Similarly, it would be a gross simplification to claim that early Christian beliefs or the teachings of Augustine and Thomas Aquinas are responsible for today’s restrictive attitudes about sex. From the very beginning, we find opposing religious groups and competing interpretations of the sacred texts.  Consider the Second Vatican Council. The diverse nature of Christian morality can be found embedded in its teaching. In 1962, Pope John XXIII convened the Council. His sweeping reforms were incorporated into the Declaration Dignitatis humanae, which recognizes the inviolable human rights based on the dignity of the human person and spells out that human dignity requires religious freedom. It claims that “constitutional limits should be set to the powers of government in order that there may be no encroachment on the rightful freedom of the person and of associations.” Pope John XXIII, suddenly and unexpectedly, died before the Council finished its work, which was then overseen by his successor, Paul VI. His encyclical Humanae vitae represents a view that the Council’s reforms went too far, and hence it does not accept the conclusions of the Birth Control Commission, established by his predecessor, that family planning and contraception were not inconsistent with Catholic doctrine. The encyclical allows sex between a man and a woman for procreation and within the institution of holy matrimony. It bans “artificial” birth control, all forms of contraception, assisted reproductive technologies for infertility treatment, and abortion, even for therapeutic reasons. While we find a complexity within the teaching of the Second Vatican Council, the Hungarian Constitution and its counterparts reject both the religious teachings and domestic secular traditions on freedom of conscience, equal human dignity, and constitutional limits of governmental power and instead just follow Paul VI. In that conception, the plea for religious freedom is first and foremost to provide the church and believers with an exemption from anti-discrimination laws.


Finally, what the Hungarian Constitution declares about sex, marriage, and family, are far from being essential elements of  the “constitutional identity of a nation.” Its constitutional terms are indeed virtually indistinguishable from those in the Bulgarian, Serbian, Polish, and Russian constitutions. In many other parts of the world, from Cambodia to Honduras and from Uganda to Paraguay, almost the same constitutional prohibitions can be found. At the same time, however, in Ireland, where the constitution was full of rules against sexual self-determination and equality, referendums and constitutional amendments removed the restrictions.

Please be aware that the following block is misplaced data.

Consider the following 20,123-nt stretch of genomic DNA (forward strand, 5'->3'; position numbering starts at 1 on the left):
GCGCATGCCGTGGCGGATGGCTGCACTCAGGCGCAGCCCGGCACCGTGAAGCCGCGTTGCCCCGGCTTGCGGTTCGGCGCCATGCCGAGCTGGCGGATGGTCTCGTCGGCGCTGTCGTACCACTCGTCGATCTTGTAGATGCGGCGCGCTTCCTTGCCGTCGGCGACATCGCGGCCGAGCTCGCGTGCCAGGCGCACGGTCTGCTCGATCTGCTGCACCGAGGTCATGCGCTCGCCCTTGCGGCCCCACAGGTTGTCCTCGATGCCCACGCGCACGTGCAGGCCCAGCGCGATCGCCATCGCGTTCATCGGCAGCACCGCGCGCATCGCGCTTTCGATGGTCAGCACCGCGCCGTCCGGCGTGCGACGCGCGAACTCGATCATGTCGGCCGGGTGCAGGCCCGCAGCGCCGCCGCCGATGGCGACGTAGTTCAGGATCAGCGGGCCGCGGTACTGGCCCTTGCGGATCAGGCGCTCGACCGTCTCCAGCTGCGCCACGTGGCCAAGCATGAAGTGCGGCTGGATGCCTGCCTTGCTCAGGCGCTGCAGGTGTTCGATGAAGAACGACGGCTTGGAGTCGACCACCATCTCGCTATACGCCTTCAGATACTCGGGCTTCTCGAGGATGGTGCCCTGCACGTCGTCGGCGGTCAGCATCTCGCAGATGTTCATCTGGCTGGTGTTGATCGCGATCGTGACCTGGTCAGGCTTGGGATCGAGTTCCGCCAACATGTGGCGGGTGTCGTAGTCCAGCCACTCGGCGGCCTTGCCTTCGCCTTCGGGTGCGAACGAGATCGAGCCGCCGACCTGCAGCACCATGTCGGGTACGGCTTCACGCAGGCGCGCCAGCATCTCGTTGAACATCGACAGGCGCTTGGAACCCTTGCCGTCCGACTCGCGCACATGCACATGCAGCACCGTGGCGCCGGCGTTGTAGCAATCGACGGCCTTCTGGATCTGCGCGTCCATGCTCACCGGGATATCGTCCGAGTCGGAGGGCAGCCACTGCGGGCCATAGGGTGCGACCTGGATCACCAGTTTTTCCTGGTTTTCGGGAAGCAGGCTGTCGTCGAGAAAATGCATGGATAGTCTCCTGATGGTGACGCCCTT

The current concept of “sovereign democracy,” declared in the Hungarian Constitution, was masterminded more than two decades ago by Vladislav Surkov, the chief ideologist of the Kremlin. Likewise, the idea of “national constitutional identity,” which builds on the idea of sovereign democracy, has been applied by the Russian Constitutional Court to distance itself from international law. Hungary follows Russia, where President Putin deployed constitutional institutions to help centralize and consolidate his autocratic power. In that model, the Constitutional Court plays a legitimizing role instead of fulfilling the task of final guardian of fundamental rights. Decisions of the constitutional justices, elected according to the will of the autocratic leader, contribute to the reinforcement of the regime. Of course, as every new idea has some sort of precedent or echo from the past, the theoretical origins of these legalistic techniques mobilizing the concept of identity and sovereignty can be found in the works of Carl Schmitt and others. So there are discriminatory conceptions that are common to the thoughts of Paul VI, Surkov, the Kremlin’s former "grey cardinal,” and Schmitt.


What we are witnessing here is not a dichotomy between the global and the national, as some would say. It is impossible to find national characteristics in discriminatory conceptions of sex, marriage, and family that are at least as global as their rivals.


Ultimately, not only the “pursuit of happiness” can be part of the human condition but also the pursuit of suppression.